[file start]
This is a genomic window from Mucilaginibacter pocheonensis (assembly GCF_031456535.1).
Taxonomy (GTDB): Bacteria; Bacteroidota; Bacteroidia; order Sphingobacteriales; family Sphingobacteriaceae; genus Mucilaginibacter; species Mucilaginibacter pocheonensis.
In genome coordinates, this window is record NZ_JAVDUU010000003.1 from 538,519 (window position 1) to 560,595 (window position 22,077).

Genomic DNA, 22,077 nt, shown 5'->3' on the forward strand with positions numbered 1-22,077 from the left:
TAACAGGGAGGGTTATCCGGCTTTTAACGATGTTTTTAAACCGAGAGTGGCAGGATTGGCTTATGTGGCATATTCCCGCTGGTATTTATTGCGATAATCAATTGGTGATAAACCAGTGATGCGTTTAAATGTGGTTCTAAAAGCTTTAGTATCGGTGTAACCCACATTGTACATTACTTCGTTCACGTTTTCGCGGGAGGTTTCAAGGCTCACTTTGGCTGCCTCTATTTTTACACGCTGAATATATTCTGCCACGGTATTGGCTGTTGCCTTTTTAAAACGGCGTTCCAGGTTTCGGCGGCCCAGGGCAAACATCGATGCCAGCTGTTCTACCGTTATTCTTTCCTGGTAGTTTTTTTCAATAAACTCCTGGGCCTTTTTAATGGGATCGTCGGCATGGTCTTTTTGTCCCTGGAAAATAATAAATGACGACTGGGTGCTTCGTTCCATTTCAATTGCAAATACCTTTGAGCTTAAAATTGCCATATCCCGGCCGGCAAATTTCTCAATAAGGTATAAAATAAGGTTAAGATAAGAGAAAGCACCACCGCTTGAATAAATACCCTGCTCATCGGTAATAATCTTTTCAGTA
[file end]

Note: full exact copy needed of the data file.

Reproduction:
This is a genomic window from Mucilaginibacter pocheonensis (assembly GCF_031456535.1).
Taxonomy (GTDB): Bacteria; Bacteroidota; Bacteroidia; order Sphingobacteriales; family Sphingobacteriaceae; genus Mucilaginibacter; species Mucilaginibacter pocheonensis.
In genome coordinates, this window is record NZ_JAVDUU010000003.1 from 538,519 (window position 1) to 560,595 (window position 22,077).

Genomic DNA, 22,077 nt, shown 5'->3' on the forward strand with positions numbered 1-22,077 from the left:
TAACAGGGAGGGTTATCCGGCTTTTAACGATGTTTTTAAACCGAGAGTGGCAGGATTGGCTTATGTGGCATATTCCCGCTGGTATTTATTGCGATAATCAATTGGTGATAAACCAGTGATGCGTTTAAATGTGGTTCTAAAAGCTTTAGTATCGGTGTAACCCACATTGTACATTACTTCGTTCACGTTTTCGCGGGAGGTTTCAAGGCTCACTTTGGCTGCCTCTATTTTTACACGCTGAATATATTCTGCCACGGTATTGGCTGTTGCCTTTTTAAAACGGCGTTCCAGGTTTCGGCGGCCCAGGGCAAACATCGATGCCAGCTGTTCTACCGTTATTCTTTCCTGGTAGTTTTTTTCAATAAACTCCTGGGCCTTTTTAATGGGATCGTCGGCATGGTCTTTTTGTCCCTGGAAAATAATAAATGACGACTGGGTGCTTCGTTCCATTTCAATTGCAAATACCTTTGAGCTTAAAATTGCCATATCCCGGCCGGCAAATTTCTCAATAAGGTATAAAATAAGGTTAAGATAAGAGAAAGCACCACCGCTTGAATAAATACCCTGCTCATCGGTAATAATCTTTTCAGTA